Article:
The splendid, flowing tentacles and mouth-arms of the jellies are, of course, where the “sting” is carried.  This insidious business is conducted by a multitude of stinging cells called nematocysts, which vary in toxicity from mildly irritating to deadly. Though my research resources are replete with gee-whiz facts with regard to “the sting,” this one, in my opinion takes the cake:  The National Aquarium website reports that the ancient ninja warriors of Japan used to scatter dried venom from the Northern Sea Nettle into the wind to irritate the nose and eyes of their enemies during battle.

Sayonara, Baby!


Contributed by Linda for Beyond Borders/It’s Cactus

Standing in Canada with Haiti on My Mind

Summertime is vacation time for many of us, and as my family lives in a place to which people escape winter’s wrath, it’s probably no surprise that we chose to migrate northward as the summer’s heat became too intense for general tolerance. We set off for Victoria, British Columbia but, of all things, by the second day there, I was reminded of Haiti.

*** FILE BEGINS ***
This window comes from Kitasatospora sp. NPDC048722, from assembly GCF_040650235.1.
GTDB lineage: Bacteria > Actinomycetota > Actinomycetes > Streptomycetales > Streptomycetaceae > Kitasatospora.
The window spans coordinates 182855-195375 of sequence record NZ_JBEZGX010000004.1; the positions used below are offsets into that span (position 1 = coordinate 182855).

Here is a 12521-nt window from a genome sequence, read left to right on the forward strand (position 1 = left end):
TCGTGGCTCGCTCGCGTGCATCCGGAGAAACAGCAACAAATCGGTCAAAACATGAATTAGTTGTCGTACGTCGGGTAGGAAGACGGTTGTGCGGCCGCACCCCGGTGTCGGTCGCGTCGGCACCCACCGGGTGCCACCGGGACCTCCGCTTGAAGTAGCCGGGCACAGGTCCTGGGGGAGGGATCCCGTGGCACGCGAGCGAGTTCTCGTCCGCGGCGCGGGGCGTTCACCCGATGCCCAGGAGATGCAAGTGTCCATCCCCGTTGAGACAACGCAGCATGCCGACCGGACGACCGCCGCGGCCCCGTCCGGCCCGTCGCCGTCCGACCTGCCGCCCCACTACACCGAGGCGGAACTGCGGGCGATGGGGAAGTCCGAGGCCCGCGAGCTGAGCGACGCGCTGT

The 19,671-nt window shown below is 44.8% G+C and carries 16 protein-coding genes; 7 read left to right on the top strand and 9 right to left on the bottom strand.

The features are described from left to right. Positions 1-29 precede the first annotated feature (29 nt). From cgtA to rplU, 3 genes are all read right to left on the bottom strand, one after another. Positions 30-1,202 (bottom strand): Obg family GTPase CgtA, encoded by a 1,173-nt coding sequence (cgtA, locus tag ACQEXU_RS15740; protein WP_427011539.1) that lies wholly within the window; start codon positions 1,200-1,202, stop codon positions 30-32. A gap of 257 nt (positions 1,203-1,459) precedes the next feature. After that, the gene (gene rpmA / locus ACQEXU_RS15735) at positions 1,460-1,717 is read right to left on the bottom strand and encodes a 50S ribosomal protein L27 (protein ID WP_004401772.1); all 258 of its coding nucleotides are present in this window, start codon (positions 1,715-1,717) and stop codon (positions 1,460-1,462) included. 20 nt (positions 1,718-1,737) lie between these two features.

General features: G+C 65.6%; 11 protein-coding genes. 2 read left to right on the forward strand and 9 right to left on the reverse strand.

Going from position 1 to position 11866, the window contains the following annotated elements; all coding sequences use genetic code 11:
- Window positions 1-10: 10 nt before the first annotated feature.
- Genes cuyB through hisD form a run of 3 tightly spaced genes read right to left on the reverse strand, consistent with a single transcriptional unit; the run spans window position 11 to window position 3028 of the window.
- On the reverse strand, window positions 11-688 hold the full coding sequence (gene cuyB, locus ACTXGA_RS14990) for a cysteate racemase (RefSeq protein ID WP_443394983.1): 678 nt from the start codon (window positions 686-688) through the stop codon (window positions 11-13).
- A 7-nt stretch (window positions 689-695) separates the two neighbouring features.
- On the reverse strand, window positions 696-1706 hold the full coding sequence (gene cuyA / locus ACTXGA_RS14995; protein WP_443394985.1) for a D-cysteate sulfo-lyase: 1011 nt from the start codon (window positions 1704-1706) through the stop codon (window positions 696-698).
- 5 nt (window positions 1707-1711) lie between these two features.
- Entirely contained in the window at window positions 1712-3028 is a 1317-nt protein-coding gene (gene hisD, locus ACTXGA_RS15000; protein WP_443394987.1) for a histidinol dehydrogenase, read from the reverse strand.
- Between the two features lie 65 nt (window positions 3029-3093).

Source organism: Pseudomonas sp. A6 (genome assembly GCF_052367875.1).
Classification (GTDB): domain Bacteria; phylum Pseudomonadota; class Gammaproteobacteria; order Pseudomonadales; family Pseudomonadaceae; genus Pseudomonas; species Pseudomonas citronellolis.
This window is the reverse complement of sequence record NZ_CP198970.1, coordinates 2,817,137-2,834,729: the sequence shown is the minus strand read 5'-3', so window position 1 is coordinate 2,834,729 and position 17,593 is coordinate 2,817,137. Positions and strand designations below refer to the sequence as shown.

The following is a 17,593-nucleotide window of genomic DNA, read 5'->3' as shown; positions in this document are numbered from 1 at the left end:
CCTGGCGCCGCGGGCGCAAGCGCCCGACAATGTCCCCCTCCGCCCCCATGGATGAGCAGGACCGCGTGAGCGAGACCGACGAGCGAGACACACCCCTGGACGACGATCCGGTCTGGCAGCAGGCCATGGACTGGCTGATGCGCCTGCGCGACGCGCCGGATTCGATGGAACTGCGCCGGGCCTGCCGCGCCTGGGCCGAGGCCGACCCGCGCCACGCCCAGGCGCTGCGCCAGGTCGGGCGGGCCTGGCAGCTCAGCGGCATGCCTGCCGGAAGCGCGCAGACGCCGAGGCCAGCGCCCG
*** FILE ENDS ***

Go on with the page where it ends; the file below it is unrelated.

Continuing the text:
Haiti? You would think that about all Victoria and Haiti have in common is that they are on islands and that the residents speak some French.  But on an early morning stroll among the float homes on the Inner Harbor, I spied a fish sculpture by Guy Duval and instantly, my mind wandered back to his workshop in Croix-des- Bouquets. Guy is a remarkably talented person that takes great pride in his work.  I thought how pleased he would be to see his art so perfectly set in this beautiful place. It tickled me later when I re-read the letter he wrote to Beyond Borders accompanying a sample of this very design.  He said, “I take this moment extraordinary to introduce to you my model of fish. I think you and your friends are going to like it very much.” He was so right! Haitian art is as perfectly at home at the beach on the Caribbean Sea as it is along the Straits of San Juan in the North Pacific.